NEW YORK - March 9 - Today attorneys with the Center for Constitutional Rights (CCR) will file a significant motion for summary judgment in the challenge to the legality of the NSA Domestic Spying Program (CCR v. Bush), asserting that the Bush Administration has already admitted enough incriminating facts to prove the NSA Program is illegal.
CCR is requesting an injunction to bar the government from continuing its illegal spying on Americans and to disclose whether the government eavesdropped on confidential attorney client communications. The motion is particularly significant because it is unusual for defendants to have admitted enough illegal behavior at an early stage in a case to justify summary judgment.
Shayana Kadidal, a CCR staff attorney on the case, explained why this motion is such a significant and aggressive step in the case:
“We can file this aggressive motion because we have proof that the spying program is illegal. The bottom line is the defendants have incriminated themselves – President Bush admitted that he authorized and oversaw an illegal and unconstitutional program. As we told the court, the only facts necessary to resolve the dispute have been admitted by the defendants.”
The motion comes amidst reports that Republican Senators made a backroom deal with the White House to try to pass legislation allowing more warrantless domestic spying. CCR Legal Director Bill Goodman emphasized that no backroom G.O.P. deals could change the program’s illegality:
“Spying on Americans without warrants violates the First and Fourth Amendments of the Constitution and federal law. We are confident in today’s filing because the Bush Administration has already admitted to violating these laws. Now the courts have the opportunity to stop this illegal program and defend Americans’ constitutional rights – before some apologists in Congress try more ploys to conceal President Bush’s illegal spying.”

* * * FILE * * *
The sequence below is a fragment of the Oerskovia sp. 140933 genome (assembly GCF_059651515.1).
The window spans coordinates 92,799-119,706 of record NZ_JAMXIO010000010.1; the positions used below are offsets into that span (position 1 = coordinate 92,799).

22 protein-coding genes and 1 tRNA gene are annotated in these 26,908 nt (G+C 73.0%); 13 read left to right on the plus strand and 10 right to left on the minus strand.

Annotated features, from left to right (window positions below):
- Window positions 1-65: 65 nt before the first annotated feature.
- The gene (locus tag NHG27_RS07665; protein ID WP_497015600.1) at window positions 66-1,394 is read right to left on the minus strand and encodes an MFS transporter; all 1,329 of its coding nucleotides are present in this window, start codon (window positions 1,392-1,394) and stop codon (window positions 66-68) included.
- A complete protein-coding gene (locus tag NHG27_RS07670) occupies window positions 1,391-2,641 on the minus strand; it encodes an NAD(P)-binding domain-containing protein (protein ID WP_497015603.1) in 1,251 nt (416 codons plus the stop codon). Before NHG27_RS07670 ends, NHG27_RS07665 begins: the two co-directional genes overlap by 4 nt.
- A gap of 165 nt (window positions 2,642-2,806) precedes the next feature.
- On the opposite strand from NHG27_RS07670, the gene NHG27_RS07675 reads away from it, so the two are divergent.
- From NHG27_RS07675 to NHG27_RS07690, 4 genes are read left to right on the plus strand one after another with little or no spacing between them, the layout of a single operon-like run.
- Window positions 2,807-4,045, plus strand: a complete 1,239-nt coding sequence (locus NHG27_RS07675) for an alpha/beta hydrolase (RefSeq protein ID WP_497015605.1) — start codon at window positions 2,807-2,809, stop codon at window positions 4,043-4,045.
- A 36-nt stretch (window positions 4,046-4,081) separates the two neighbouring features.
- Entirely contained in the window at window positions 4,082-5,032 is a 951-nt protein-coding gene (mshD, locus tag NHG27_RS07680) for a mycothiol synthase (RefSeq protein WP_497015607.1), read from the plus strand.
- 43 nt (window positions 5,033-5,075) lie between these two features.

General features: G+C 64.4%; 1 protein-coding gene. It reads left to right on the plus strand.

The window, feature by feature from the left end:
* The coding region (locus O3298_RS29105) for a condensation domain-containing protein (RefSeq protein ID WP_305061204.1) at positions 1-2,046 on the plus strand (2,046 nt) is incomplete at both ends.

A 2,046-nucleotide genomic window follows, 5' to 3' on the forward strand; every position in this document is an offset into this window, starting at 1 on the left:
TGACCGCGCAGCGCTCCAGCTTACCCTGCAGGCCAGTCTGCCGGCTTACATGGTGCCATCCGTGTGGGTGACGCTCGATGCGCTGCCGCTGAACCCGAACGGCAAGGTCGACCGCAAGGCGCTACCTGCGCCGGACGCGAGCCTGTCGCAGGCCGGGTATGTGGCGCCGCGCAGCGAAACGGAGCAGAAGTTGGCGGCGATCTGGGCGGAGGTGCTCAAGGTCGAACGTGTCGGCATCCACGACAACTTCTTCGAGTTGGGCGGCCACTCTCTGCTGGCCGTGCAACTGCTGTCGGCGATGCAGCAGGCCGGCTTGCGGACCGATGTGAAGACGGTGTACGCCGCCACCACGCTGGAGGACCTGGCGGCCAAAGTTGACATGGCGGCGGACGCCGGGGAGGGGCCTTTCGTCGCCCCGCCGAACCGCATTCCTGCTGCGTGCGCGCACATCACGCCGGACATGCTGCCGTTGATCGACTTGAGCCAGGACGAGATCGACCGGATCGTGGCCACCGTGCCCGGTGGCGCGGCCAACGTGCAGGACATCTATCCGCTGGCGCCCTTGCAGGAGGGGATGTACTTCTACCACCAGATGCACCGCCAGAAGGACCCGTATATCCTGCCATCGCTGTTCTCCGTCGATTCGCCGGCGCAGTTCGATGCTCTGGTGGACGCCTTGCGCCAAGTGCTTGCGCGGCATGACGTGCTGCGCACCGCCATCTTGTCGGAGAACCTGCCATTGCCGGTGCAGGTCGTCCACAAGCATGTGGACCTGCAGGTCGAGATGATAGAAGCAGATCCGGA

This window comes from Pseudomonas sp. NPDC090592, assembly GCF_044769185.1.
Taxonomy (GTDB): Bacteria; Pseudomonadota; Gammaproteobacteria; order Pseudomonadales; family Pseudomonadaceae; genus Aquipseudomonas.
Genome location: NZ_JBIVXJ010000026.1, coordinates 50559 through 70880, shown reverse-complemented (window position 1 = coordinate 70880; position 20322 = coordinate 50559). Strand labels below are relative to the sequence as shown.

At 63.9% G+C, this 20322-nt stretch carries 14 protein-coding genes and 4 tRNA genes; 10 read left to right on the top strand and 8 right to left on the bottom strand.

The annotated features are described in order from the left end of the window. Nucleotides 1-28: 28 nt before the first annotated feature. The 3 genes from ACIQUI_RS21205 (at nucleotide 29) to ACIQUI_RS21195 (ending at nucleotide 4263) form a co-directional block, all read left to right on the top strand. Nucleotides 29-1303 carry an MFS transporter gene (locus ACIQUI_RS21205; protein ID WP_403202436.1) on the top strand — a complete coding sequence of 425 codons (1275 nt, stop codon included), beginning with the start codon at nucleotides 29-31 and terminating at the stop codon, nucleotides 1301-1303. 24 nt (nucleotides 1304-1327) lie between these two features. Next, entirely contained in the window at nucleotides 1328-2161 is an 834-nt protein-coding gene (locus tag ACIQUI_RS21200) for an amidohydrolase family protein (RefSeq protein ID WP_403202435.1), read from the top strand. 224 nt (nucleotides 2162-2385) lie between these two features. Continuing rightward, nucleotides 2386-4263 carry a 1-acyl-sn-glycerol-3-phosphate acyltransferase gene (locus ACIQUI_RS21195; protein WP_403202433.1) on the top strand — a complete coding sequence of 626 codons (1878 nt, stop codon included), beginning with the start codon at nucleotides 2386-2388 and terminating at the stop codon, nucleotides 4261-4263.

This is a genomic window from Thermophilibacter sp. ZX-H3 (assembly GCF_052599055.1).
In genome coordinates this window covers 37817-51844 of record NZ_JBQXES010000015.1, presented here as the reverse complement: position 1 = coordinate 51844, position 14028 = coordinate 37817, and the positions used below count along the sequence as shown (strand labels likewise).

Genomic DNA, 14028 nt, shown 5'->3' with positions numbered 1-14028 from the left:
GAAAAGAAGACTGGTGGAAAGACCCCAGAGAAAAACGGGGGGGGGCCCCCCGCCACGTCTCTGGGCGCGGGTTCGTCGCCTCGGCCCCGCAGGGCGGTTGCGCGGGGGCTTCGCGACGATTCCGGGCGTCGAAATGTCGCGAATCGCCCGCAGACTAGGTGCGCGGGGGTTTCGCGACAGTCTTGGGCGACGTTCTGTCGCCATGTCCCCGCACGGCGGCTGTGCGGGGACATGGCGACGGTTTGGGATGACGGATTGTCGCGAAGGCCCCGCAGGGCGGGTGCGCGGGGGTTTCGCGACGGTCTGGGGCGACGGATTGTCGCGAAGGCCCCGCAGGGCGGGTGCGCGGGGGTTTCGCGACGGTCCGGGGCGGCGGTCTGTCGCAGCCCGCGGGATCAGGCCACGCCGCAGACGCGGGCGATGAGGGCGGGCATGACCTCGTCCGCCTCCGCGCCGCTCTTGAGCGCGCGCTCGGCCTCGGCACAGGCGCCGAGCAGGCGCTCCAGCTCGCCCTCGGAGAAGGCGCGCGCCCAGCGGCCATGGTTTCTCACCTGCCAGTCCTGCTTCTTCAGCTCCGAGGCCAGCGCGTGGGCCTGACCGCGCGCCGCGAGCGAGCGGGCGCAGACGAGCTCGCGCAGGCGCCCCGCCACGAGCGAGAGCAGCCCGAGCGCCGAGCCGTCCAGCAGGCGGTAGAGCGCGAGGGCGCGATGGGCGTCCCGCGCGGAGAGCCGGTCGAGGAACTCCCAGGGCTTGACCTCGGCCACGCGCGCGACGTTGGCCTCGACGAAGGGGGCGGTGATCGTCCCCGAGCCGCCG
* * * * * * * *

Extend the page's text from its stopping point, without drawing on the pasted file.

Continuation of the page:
Today’s brief also provides the most detailed rebuttal to date of the Department of Justice’s January 19 memo defending domestic wiretapping. The brief provides a comprehensive “statement of undisputed facts” about the spy program, the plaintiff’s injuries from compromised confidential client communications, and a detailed “arguments” section that debunks the Administration’s defenses point by point. The entire filing will be available at www.ccr-ny.org
In addition to CCR’s case, the American Civil Liberties Union has filed a challenge to the warrantless NSA spying program on behalf of a group of prominent journalists, nonprofit groups, terrorism experts and community advocates; it was filed on January 17, 2006 in federal district court in Detroit.
CCR has a long and effective record of protecting constitutional rights endangered by illegal Presidential actions such as warrantless wiretapping. CCR helped terminate illegal wiretapping by the Nixon Administration and brought the landmark 1972 Supreme Court decision establishing the illegality of warrantless domestic surveillance (United States v. United States District Court).